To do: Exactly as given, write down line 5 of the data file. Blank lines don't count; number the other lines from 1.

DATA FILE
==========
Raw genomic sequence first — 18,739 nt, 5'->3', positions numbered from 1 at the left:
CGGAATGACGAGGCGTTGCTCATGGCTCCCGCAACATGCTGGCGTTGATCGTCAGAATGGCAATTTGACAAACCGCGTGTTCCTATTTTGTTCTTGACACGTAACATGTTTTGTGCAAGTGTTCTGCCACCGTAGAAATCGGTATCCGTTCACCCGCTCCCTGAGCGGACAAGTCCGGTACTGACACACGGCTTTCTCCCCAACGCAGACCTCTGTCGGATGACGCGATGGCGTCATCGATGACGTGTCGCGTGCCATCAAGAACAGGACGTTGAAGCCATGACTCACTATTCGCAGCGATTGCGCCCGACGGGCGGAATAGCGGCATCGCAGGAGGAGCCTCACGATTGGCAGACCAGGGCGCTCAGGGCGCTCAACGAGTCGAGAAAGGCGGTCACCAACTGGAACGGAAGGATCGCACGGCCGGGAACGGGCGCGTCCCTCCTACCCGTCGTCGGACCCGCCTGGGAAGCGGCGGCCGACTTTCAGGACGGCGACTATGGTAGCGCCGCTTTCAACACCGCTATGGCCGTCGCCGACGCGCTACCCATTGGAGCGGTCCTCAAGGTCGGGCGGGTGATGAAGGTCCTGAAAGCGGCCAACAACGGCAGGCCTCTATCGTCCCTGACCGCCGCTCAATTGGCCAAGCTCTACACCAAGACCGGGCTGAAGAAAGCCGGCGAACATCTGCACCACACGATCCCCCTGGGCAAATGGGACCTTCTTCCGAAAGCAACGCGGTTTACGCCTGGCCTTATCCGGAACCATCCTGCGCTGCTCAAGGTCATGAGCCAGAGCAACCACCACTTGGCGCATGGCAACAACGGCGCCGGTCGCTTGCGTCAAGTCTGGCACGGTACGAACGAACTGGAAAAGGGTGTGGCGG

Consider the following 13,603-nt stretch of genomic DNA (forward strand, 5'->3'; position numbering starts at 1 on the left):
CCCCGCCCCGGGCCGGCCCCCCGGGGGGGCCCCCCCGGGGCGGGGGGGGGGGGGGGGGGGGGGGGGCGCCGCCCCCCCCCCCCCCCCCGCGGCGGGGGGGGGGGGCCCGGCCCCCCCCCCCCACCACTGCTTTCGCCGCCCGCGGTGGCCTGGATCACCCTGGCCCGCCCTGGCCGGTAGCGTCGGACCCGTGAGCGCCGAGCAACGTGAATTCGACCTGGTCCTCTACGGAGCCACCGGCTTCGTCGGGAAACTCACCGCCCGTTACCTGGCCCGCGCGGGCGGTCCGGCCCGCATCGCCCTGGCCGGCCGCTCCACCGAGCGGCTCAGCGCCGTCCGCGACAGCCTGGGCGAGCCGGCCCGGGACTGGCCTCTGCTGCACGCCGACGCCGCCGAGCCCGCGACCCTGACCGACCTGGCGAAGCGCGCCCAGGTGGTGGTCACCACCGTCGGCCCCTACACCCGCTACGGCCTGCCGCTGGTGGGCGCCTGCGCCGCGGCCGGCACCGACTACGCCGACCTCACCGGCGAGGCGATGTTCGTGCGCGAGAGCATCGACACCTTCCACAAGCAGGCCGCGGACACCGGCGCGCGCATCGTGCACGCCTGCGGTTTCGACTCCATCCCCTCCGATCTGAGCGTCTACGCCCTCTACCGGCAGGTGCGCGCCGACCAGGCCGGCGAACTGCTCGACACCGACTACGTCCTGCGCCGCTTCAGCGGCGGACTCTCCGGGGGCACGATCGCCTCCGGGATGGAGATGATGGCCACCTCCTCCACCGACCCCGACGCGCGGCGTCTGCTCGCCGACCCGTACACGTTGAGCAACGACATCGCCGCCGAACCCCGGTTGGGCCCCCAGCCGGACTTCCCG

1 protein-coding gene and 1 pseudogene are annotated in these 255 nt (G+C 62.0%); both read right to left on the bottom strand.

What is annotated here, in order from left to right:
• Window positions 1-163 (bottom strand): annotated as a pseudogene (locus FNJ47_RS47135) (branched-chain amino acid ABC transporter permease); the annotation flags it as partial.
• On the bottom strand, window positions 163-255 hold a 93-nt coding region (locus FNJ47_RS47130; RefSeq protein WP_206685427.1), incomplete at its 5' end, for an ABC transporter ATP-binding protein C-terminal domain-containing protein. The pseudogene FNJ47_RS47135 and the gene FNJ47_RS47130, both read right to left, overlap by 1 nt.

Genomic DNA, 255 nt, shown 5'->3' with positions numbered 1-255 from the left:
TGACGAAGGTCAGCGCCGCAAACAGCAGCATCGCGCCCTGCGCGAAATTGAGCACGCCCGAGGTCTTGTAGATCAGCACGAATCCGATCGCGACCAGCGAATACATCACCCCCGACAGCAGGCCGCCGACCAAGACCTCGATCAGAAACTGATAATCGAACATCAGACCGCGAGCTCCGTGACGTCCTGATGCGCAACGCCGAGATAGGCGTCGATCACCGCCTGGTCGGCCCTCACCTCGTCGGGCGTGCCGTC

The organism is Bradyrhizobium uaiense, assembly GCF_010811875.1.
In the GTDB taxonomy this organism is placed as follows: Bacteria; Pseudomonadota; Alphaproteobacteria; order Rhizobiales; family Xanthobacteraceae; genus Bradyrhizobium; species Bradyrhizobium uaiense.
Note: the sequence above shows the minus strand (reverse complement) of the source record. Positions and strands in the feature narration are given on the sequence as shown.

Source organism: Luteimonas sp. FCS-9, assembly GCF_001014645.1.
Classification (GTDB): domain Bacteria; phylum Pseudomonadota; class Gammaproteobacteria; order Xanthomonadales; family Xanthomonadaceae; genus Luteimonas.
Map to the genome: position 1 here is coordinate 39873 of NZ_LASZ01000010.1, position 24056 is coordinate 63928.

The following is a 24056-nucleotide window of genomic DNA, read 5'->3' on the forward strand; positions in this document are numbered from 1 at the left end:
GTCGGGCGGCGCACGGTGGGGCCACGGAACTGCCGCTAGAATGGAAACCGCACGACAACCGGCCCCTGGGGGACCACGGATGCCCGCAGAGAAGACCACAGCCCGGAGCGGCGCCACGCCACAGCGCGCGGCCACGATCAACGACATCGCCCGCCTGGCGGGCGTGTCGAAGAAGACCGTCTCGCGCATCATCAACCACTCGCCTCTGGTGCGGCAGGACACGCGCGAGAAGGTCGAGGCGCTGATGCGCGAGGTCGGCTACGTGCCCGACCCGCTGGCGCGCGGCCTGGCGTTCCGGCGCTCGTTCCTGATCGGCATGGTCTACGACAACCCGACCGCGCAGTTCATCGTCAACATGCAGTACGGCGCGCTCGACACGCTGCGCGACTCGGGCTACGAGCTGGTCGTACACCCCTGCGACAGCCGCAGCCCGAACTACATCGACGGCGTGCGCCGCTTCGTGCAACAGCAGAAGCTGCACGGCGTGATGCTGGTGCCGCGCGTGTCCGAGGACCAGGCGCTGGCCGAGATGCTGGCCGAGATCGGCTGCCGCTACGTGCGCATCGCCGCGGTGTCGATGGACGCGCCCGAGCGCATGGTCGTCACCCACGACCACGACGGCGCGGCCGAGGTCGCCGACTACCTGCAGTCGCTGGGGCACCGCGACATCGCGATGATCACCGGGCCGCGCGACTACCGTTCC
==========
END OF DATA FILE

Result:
1 protein-coding gene and 1 pseudogene are annotated in these 255 nt (G+C 62.0%); both read right to left on the bottom strand.